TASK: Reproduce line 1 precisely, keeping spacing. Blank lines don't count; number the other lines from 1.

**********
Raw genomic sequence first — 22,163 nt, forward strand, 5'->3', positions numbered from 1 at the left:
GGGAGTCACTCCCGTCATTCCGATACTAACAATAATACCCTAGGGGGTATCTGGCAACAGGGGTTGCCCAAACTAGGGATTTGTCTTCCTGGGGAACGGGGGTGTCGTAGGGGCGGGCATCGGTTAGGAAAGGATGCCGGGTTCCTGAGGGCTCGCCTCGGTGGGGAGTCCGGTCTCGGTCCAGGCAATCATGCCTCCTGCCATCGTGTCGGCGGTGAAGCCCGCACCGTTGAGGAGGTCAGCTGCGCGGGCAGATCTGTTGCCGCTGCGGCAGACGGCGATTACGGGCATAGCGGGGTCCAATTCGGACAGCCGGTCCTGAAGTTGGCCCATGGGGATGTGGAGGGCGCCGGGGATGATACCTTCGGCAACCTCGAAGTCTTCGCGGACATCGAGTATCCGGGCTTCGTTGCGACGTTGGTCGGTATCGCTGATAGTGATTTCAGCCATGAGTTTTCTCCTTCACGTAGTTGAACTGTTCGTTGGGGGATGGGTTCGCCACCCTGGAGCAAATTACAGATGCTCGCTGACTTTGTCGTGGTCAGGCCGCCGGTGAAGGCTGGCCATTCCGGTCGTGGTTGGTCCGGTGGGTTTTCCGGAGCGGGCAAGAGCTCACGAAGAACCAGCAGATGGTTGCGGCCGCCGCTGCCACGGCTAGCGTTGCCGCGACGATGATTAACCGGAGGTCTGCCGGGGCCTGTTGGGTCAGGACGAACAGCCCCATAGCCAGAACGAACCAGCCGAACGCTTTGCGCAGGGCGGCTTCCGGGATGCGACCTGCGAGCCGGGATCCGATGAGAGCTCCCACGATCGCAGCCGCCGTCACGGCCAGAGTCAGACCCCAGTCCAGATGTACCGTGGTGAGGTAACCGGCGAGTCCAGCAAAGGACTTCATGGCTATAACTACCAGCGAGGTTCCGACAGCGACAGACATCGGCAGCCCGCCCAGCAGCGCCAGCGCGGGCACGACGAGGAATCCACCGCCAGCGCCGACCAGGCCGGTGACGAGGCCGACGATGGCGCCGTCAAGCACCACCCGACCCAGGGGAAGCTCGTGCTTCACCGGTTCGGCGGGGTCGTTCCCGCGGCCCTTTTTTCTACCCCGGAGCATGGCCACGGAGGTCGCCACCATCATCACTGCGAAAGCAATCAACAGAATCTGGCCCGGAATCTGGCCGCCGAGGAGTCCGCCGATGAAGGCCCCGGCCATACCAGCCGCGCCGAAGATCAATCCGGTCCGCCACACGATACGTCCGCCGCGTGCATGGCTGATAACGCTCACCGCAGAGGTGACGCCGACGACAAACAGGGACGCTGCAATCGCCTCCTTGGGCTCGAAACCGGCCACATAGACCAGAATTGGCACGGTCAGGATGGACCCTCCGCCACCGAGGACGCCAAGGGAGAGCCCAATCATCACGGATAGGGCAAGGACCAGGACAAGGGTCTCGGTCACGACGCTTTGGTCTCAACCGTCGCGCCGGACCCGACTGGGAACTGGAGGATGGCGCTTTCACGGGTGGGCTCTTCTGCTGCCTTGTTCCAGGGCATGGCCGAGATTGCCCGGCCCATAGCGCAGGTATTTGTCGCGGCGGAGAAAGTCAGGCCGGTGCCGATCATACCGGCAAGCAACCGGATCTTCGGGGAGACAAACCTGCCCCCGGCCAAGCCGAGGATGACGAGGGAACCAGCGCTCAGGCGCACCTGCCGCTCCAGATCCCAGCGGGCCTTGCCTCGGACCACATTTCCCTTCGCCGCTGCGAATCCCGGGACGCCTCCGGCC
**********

Raw genomic sequence first — 22,163 nt, forward strand, 5'->3', positions numbered from 1 at the left: